Seven things to look for in a bike for commuting

A few choice components can really make the difference when cycling to work—we rounded up a few of the most useful features to look for in a bike for commuting

Image shows a man with his bike for commuting.
(Image credit: Getty Images / Solskin)

Looking for a bike for commuting with the utilitarian purpose of simply transporting you from A to B—rather than the circular loop of a leisure cycle—requires focusing on a very different set of design cues.

Dependability and comfort become the watch words. The last thing you need before a stressful day at work is a stressful ride in.

The two largest factors for providing these are the bike’s components and the rider position, so careful consideration of these aspects is paramount.

Although not to give the impression that it’ll always be raining (there will be many dry commutes!), ensuring that both you and your bike are prepared for inclement weather is a recipe for happier journeys.

The best hybrid bikes are often a comfortable and reliable choice for commuting. You'll also find women's hybrid bikes too, which feature women's specific geometry and saddles, as well as narrower handlebars and shorter crank arms.

Alternatively, an electric bike is perfect for commuting, especially if there's some taxing climbs on your route to work - you'll arrive a bit less sweaty. 

So, what do you need to look out for to get yourself the best bike for commuting? We've outlined some key considerations...

What to look for in a commuting bike

1. Heads-up position

Image shows a person riding a bike with a relaxed geometry for commuting.

(Image credit: Getty Images / Uwe Krejci)

Although contrary to the aero-orthodoxy, being a little more upright on the bike confers two major benefits to the commuter.

The first is that transferring more of your weight onto your sit bones, relieves pressure from your hands and requires a lesser degree of flexibility, making for a more comfortable ride.

And second is that a heads-up position means it’s easier to see and respond to the traffic around you, making for a safer commute.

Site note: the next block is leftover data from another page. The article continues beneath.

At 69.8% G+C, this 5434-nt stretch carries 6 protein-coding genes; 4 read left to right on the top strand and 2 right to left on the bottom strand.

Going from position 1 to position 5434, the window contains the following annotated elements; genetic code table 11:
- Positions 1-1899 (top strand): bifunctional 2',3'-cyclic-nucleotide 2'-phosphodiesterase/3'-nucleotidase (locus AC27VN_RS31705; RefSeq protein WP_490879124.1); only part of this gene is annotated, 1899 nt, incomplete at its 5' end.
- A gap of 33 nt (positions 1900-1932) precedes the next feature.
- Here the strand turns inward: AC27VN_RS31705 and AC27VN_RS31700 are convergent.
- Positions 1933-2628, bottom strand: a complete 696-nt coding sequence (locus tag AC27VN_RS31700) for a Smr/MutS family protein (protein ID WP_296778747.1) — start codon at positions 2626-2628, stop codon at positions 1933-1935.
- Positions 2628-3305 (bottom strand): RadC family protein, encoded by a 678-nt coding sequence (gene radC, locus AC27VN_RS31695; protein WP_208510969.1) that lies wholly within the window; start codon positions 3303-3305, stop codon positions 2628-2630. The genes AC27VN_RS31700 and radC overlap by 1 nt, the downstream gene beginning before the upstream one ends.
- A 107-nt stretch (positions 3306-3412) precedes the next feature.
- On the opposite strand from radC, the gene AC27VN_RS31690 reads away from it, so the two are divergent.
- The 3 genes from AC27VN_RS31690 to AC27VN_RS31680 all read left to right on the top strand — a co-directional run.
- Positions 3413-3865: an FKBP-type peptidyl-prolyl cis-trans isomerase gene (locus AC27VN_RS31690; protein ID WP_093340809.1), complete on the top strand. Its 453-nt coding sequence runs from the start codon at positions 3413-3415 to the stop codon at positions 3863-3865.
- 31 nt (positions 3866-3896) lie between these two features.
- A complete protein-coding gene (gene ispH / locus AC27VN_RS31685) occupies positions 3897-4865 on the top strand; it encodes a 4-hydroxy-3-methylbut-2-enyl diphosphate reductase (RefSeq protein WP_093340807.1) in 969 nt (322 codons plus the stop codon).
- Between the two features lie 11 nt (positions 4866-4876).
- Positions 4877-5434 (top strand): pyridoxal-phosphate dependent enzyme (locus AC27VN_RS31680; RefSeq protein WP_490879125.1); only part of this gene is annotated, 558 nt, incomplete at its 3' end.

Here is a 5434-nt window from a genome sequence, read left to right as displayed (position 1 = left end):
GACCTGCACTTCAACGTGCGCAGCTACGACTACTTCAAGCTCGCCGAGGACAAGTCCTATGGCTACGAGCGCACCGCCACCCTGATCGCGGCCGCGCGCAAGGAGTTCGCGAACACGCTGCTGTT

Additionally, for those commuting with one of the best backpacks for cycling, an upright position means your bag will sit more comfortably on your back. An aggressive low position can result in your rucksack flopping off to one side—irritating at best: dangerous at worst.

When looking at a bike geometry chart, ‘stack’ is the metric to look at for determining how high the front end is going to be. A good benchmark for a heads-up position is around 611mm in a size L.

However, an adjustable stem or steerer tube extender can achieve the same effect of raising the handlebars. These are a good option if you're converting an existing bike into your daily commuter and require a higher front end. 

2. Robust tyres

Image shows robust tyres on a bike for commuting.

(Image credit: Future)

Reliable tyres are a must. The seconds gained from lightweight and fast rolling tyres are of no benefit if you then end up spending 10 minutes by the side of the road repairing a punctured inner tube.

When the time of arrival is paramount, the dependability of a robust tyre is a far more valuable commodity.

Tyres can be upgraded relatively easily, so don’t let them put you off an otherwise suitable bike. But do remember to factor in the cost of upgrading when comparing models.

Our dedicated guide to the best puncture-proof tyres features some of the most reliable rubber on the market.  As part of our buyer’s guide on the best road bike tyres, we also detail some of our favourite puncture resistant road bike tyres

3. Pannier and mudguard mounts

look for commuting bike

(Image credit: Image: James Bracey)

The best pannier racks allow you to carry bags on the bike. This can help ease the strain on your back and save you from shoulder-strap sweat patches associated with backpacks. You'll also find you can carry more cargo using panniers and have it more evenly distributed on the bike.

Mudguards are a great addition to any commuting bike, helping to keep you dry when it rains, making commutes during the grimmer months of the year a little less unpleasant. The best bike mudguards also protect your bike, reducing the amount of time you'll need to spend cleaning it. 

However mudguards can be fiddly to fit without causing any rubbing on the tyre—and adding a pannier rack to the equation generally serves to compound the issues. Choosing a bike that comes pre-fitted with a rack and mudguards can save you time and money.